• Project scope statement. The project scope statement (Section 5.3.3.1) provides the product description, acceptance criteria, key deliverables, project boundaries, assumptions, and constraints about the project. One basic assumption that needs to be made when estimating project costs is whether the estimates will be limited to direct project costs only or whether the estimates will also include indirect costs. Indirect costs are those costs that cannot be directly traced to a specific project and therefore will be accumulated and allocated equitably over multiple projects by some approved and documented accounting procedure. One of the most common constraints for many projects is a limited project budget. Examples of other constraints are required delivery dates, available skilled resources, and organizational policies.
  • Work breakdown structure. The WBS (Section 5.4) provides the relationships among all the components of the project and the project deliverables.
  • WBS dictionary. The WBS dictionary (Section 5.4.3.1) provides detailed information about the deliverables and a description of the work for each component in the WBS required to produce each deliverable.

Additional information that may be found in the scope baseline with contractual and legal implications, such as health, safety, security, performance, environmental, insurance, intellectual property rights, licenses, and permits. All of this information should be considered when developing the cost estimates.

7.2.1.4 Project Schedule

Described in Section 6.6.3.2. The type and quantity of resources and the amount of time which those resources are applied to complete the work of the project are major factors in determining the project cost. Schedule activity resources and their respective durations are used as key inputs to this process. Estimate Activity Resources (Section 6.4) involves determining the availability of staff, the number of staff hours required, and quantities of material and equipment needed to perform schedule activities. It is closely coordinated with cost estimating. Activity duration estimates (Section 6.5.3.1) will affect cost estimates on any project where the project budget includes an allowance for the cost of financing (including interest charges) and where resources are applied per unit of time for the duration of the activity. Activity duration estimates can also affect cost estimates that have time-sensitive costs included in them, such as union labor with regularly expiring collective bargaining agreements or materials with seasonal cost variations.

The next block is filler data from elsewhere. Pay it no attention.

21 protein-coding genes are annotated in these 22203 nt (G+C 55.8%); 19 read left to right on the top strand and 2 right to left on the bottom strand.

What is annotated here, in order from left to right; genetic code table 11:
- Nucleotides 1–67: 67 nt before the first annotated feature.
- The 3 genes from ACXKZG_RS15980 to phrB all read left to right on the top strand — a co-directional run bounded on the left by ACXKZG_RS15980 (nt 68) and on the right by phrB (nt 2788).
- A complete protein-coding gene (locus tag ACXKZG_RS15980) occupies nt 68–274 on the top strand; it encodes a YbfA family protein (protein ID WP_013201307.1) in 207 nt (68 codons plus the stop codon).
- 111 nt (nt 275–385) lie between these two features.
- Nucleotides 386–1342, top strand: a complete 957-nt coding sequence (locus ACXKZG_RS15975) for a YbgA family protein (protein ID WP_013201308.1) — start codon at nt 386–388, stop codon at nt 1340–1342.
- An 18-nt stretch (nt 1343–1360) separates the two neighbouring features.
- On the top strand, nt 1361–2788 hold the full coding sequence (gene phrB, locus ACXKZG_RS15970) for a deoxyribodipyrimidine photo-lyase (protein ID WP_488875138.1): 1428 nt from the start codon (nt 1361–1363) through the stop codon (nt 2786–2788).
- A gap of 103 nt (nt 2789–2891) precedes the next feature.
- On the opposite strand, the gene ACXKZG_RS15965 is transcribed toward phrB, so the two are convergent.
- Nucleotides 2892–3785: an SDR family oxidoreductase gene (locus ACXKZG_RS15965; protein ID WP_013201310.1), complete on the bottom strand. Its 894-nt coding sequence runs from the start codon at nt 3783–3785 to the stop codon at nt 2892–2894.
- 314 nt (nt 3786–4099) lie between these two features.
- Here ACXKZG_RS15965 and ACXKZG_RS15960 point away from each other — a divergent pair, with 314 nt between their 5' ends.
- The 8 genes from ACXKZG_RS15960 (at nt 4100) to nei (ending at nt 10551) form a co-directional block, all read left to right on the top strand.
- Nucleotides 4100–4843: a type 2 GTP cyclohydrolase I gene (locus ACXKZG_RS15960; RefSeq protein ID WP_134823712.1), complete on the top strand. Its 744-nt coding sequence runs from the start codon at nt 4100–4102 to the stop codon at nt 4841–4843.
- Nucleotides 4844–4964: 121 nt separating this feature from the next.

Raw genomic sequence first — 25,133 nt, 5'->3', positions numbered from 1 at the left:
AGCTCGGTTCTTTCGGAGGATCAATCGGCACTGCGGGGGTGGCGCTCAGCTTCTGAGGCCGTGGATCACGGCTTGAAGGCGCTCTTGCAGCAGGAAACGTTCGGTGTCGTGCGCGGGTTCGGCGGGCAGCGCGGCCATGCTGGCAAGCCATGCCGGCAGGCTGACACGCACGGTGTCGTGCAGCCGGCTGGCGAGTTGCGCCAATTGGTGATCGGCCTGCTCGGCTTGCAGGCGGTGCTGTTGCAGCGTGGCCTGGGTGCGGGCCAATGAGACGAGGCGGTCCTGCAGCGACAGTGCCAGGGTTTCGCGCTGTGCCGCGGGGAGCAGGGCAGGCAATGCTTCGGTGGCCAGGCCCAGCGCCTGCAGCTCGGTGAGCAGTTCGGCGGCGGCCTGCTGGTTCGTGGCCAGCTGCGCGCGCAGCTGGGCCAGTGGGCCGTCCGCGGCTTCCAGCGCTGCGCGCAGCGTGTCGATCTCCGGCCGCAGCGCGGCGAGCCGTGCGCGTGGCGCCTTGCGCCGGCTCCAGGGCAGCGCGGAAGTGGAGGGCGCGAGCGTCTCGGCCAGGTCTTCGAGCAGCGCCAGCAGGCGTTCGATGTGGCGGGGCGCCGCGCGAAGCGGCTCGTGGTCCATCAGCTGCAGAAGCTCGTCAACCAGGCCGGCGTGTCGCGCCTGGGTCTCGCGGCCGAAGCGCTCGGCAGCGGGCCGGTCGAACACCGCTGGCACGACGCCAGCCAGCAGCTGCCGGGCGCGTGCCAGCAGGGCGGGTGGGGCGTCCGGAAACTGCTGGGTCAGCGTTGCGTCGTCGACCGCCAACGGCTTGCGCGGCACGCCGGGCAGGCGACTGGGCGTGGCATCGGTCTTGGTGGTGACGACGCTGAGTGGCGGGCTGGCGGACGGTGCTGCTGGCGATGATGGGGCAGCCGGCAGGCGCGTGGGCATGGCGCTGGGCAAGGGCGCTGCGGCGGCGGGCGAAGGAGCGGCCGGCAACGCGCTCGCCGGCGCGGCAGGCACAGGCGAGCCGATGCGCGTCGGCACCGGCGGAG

7.2.1.5 Risk Register

Described in Section 11.2.3.1. The risk register should be reviewed to consider risk response costs. Risks, which can be either threats or opportunities, typically have an impact on both activity and overall project costs. As a general rule, when the project experiences a negative risk event, the near-term cost of the project will usually increase, and there will sometimes be a delay in the project schedule. In a similar way, the project team should be sensitive to potential opportunities that can benefit the business either by directly reducing activity costs or by accelerating the schedule.